Represents an operating system process thread.
Assembly: System (in System.dll)
Gets the base priority of the thread.
Gets a value indicating whether the component can raise an event.(Inherited from Component.)
Gets the current priority of the thread.
Gets the unique identifier of the thread.
Sets the preferred processor for this thread to run on.
Gets or sets a value indicating whether the operating system should temporarily boost the priority of the associated thread whenever the main window of the thread's process receives the focus.
Gets or sets the priority level of the thread.
Gets the amount of time that the thread has spent running code inside the operating system core.
Sets the processors on which the associated thread can run.
Gets the memory address of the function that the operating system called that started this thread.
Gets the time that the operating system started the thread.
Gets the current state of this thread.
Gets the total amount of time that this thread has spent using the processor.
Gets the amount of time that the associated thread has spent running code inside the application.
Gets the reason that the thread is waiting.
Creates an object that contains all the relevant information required to generate a proxy used to communicate with a remote object.(Inherited from MarshalByRefObject.)
Determines whether the specified object is equal to the current object.(Inherited from Object.)
Serves as the default hash function. (Inherited from Object.)
Retrieves the current lifetime service object that controls the lifetime policy for this instance.(Inherited from MarshalByRefObject.)
Obtains a lifetime service object to control the lifetime policy for this instance.(Inherited from MarshalByRefObject.)
Resets the ideal processor for this thread to indicate that there is no single ideal processor. In other words, so that any processor is ideal.
Useto obtain information about a thread that is currently running on the system. Doing so allows you, for example, to monitor the thread's performance characteristics.
This type implements the IDisposable interface. When you have finished using the type, you should dispose of it either directly or indirectly. To dispose of the type directly, call its Dispose method in a try/catch block. To dispose of it indirectly, use a language construct such as using (in C#) or Using (in Visual Basic). For more information, see the “Using an Object that Implements IDisposable” section in the IDisposable interface topic.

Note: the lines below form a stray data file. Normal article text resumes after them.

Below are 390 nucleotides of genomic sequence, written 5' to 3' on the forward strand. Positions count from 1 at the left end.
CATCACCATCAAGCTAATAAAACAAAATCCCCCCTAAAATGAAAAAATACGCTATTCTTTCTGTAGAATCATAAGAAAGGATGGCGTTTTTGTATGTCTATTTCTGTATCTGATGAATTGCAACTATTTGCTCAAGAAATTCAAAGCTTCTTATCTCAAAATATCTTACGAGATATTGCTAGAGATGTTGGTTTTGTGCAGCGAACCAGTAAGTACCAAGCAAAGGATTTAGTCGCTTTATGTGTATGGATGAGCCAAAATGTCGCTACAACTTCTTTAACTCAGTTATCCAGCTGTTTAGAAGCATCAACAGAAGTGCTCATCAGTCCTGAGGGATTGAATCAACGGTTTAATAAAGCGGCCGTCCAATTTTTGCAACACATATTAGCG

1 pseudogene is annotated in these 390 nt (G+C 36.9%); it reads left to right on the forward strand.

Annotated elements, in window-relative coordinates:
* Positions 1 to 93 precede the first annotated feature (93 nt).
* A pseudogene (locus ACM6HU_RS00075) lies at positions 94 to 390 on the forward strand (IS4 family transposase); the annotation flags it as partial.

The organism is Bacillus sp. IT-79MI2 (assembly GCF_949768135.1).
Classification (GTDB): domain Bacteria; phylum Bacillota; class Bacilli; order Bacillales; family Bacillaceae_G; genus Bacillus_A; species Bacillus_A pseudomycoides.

A thread is a path of execution through a program. It is the smallest unit of execution that Win32 schedules. It consists of a stack, the state of the CPU registers, and an entry in the execution list of the system scheduler.
A process consists of one or more threads and the code, data, and other resources of a program in memory. Typical program resources are open files, semaphores, and dynamically allocated memory. Each resource of a process is shared by all that process's threads.
A program executes when the system scheduler gives execution control to one of the program's threads. The scheduler determines which threads should run and when. A lower-priority thread might be forced to wait while higher-priority threads complete their tasks. On multiprocessor computers, the scheduler can move individual threads to different processors, thus balancing the CPU load.
Each process starts with a single thread, which is known as the primary thread. Any thread can create additional threads. All the threads within a process share the address space of that process.
The primary thread is not necessarily located at the first index in the collection.
Starting with the .NET Framework version 2.0, the ability to reference performance counter data on other computers has been eliminated for many of the .NET Framework methods and properties. This change was made to improve performance and to enable non-administrators to use the NotSupportedException. The methods and properties affected are too numerous to list here, but the exception information has been added to the affected member topics.class. As a result, some applications that did not get exceptions in earlier versions of the .NET Framework may now get a
The threads of a process execute individually and are unaware of each other unless you make them visible to each other. Threads that share common resources, however, must coordinate their work by using semaphores or another method of interprocess communication.
Available since 1.1
Any public static (Shared in Visual Basic) members of this type are thread safe. Any instance members are not guaranteed to be thread safe.